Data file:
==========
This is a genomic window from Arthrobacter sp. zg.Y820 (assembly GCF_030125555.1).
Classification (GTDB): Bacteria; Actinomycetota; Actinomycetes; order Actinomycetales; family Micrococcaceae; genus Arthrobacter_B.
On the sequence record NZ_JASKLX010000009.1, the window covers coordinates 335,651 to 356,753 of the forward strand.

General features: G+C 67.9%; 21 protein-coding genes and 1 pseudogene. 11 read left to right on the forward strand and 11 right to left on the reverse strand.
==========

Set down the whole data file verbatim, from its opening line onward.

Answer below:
This is a genomic window from Arthrobacter sp. zg.Y820 (assembly GCF_030125555.1).
Classification (GTDB): Bacteria; Actinomycetota; Actinomycetes; order Actinomycetales; family Micrococcaceae; genus Arthrobacter_B.
On the sequence record NZ_JASKLX010000009.1, the window covers coordinates 335,651 to 356,753 of the forward strand.

General features: G+C 67.9%; 21 protein-coding genes and 1 pseudogene. 11 read left to right on the forward strand and 11 right to left on the reverse strand.